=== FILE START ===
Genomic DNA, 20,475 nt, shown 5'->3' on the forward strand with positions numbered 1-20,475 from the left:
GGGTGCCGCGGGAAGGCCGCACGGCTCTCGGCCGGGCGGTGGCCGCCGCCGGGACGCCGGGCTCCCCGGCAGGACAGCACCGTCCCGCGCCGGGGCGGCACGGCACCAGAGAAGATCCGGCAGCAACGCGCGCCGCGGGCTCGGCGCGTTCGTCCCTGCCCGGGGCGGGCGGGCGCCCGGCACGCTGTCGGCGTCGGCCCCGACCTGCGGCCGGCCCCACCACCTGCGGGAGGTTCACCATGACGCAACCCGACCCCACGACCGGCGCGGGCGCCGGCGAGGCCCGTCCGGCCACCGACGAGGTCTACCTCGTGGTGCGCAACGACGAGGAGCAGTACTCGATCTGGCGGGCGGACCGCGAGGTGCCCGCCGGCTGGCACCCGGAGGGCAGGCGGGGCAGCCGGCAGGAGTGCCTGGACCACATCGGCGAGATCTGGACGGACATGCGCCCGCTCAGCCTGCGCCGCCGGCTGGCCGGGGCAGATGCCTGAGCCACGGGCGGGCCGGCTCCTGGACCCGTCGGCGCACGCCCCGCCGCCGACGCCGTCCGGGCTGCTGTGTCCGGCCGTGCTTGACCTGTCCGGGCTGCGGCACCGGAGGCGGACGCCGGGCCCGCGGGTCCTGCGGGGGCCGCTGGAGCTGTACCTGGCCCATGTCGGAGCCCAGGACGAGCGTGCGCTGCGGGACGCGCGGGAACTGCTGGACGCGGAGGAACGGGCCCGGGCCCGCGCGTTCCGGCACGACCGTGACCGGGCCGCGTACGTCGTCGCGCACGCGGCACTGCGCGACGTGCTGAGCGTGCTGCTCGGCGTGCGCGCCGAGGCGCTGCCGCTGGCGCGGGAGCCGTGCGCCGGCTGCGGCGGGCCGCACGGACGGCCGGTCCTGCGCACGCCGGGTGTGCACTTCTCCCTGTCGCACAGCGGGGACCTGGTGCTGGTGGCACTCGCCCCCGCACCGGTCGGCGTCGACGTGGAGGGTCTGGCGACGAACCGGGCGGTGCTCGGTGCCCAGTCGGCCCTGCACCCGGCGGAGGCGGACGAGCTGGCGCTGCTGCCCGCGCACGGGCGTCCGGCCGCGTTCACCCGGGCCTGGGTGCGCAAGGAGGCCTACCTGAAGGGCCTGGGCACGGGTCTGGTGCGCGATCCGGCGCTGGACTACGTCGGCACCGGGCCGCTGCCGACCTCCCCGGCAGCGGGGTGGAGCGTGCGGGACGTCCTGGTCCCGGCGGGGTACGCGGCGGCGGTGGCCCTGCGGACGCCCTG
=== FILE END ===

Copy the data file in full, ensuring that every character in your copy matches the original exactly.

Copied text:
Genomic DNA, 20,475 nt, shown 5'->3' on the forward strand with positions numbered 1-20,475 from the left:
GGGTGCCGCGGGAAGGCCGCACGGCTCTCGGCCGGGCGGTGGCCGCCGCCGGGACGCCGGGCTCCCCGGCAGGACAGCACCGTCCCGCGCCGGGGCGGCACGGCACCAGAGAAGATCCGGCAGCAACGCGCGCCGCGGGCTCGGCGCGTTCGTCCCTGCCCGGGGCGGGCGGGCGCCCGGCACGCTGTCGGCGTCGGCCCCGACCTGCGGCCGGCCCCACCACCTGCGGGAGGTTCACCATGACGCAACCCGACCCCACGACCGGCGCGGGCGCCGGCGAGGCCCGTCCGGCCACCGACGAGGTCTACCTCGTGGTGCGCAACGACGAGGAGCAGTACTCGATCTGGCGGGCGGACCGCGAGGTGCCCGCCGGCTGGCACCCGGAGGGCAGGCGGGGCAGCCGGCAGGAGTGCCTGGACCACATCGGCGAGATCTGGACGGACATGCGCCCGCTCAGCCTGCGCCGCCGGCTGGCCGGGGCAGATGCCTGAGCCACGGGCGGGCCGGCTCCTGGACCCGTCGGCGCACGCCCCGCCGCCGACGCCGTCCGGGCTGCTGTGTCCGGCCGTGCTTGACCTGTCCGGGCTGCGGCACCGGAGGCGGACGCCGGGCCCGCGGGTCCTGCGGGGGCCGCTGGAGCTGTACCTGGCCCATGTCGGAGCCCAGGACGAGCGTGCGCTGCGGGACGCGCGGGAACTGCTGGACGCGGAGGAACGGGCCCGGGCCCGCGCGTTCCGGCACGACCGTGACCGGGCCGCGTACGTCGTCGCGCACGCGGCACTGCGCGACGTGCTGAGCGTGCTGCTCGGCGTGCGCGCCGAGGCGCTGCCGCTGGCGCGGGAGCCGTGCGCCGGCTGCGGCGGGCCGCACGGACGGCCGGTCCTGCGCACGCCGGGTGTGCACTTCTCCCTGTCGCACAGCGGGGACCTGGTGCTGGTGGCACTCGCCCCCGCACCGGTCGGCGTCGACGTGGAGGGTCTGGCGACGAACCGGGCGGTGCTCGGTGCCCAGTCGGCCCTGCACCCGGCGGAGGCGGACGAGCTGGCGCTGCTGCCCGCGCACGGGCGTCCGGCCGCGTTCACCCGGGCCTGGGTGCGCAAGGAGGCCTACCTGAAGGGCCTGGGCACGGGTCTGGTGCGCGATCCGGCGCTGGACTACGTCGGCACCGGGCCGCTGCCGACCTCCCCGGCAGCGGGGTGGAGCGTGCGGGACGTCCTGGTCCCGGCGGGGTACGCGGCGGCGGTGGCCCTGCGGACGCCCTG